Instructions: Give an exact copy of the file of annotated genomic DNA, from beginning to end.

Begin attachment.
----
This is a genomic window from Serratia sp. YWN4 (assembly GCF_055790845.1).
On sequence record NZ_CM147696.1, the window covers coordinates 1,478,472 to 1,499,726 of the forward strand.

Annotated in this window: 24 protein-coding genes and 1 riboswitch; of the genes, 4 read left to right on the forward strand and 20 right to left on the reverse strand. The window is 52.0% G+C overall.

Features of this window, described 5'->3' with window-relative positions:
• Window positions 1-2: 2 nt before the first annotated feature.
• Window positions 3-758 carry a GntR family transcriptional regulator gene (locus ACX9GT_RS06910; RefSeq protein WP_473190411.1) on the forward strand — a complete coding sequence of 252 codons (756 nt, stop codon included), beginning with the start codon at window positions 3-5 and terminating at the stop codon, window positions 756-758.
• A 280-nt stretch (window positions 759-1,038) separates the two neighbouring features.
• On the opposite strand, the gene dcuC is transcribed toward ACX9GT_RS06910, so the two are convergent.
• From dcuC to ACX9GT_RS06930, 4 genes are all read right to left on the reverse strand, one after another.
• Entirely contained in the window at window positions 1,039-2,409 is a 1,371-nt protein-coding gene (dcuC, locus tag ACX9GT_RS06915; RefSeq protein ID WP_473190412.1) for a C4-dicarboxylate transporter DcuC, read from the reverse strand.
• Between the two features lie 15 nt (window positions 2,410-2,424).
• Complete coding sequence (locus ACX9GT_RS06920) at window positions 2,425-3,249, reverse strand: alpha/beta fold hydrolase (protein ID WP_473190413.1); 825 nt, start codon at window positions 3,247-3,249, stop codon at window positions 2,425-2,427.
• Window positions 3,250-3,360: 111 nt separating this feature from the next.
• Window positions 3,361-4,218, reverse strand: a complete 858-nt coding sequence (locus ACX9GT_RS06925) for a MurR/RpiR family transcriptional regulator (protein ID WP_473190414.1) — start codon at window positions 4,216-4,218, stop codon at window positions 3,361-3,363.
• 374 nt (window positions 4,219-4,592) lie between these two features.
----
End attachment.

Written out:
This is a genomic window from Serratia sp. YWN4 (assembly GCF_055790845.1).
On sequence record NZ_CM147696.1, the window covers coordinates 1,478,472 to 1,499,726 of the forward strand.

Annotated in this window: 24 protein-coding genes and 1 riboswitch; of the genes, 4 read left to right on the forward strand and 20 right to left on the reverse strand. The window is 52.0% G+C overall.

Features of this window, described 5'->3' with window-relative positions:
• Window positions 1-2: 2 nt before the first annotated feature.
• Window positions 3-758 carry a GntR family transcriptional regulator gene (locus ACX9GT_RS06910; RefSeq protein WP_473190411.1) on the forward strand — a complete coding sequence of 252 codons (756 nt, stop codon included), beginning with the start codon at window positions 3-5 and terminating at the stop codon, window positions 756-758.
• A 280-nt stretch (window positions 759-1,038) separates the two neighbouring features.
• On the opposite strand, the gene dcuC is transcribed toward ACX9GT_RS06910, so the two are convergent.
• From dcuC to ACX9GT_RS06930, 4 genes are all read right to left on the reverse strand, one after another.
• Entirely contained in the window at window positions 1,039-2,409 is a 1,371-nt protein-coding gene (dcuC, locus tag ACX9GT_RS06915; RefSeq protein ID WP_473190412.1) for a C4-dicarboxylate transporter DcuC, read from the reverse strand.
• Between the two features lie 15 nt (window positions 2,410-2,424).
• Complete coding sequence (locus ACX9GT_RS06920) at window positions 2,425-3,249, reverse strand: alpha/beta fold hydrolase (protein ID WP_473190413.1); 825 nt, start codon at window positions 3,247-3,249, stop codon at window positions 2,425-2,427.
• Window positions 3,250-3,360: 111 nt separating this feature from the next.
• Window positions 3,361-4,218, reverse strand: a complete 858-nt coding sequence (locus ACX9GT_RS06925) for a MurR/RpiR family transcriptional regulator (protein ID WP_473190414.1) — start codon at window positions 4,216-4,218, stop codon at window positions 3,361-3,363.
• 374 nt (window positions 4,219-4,592) lie between these two features.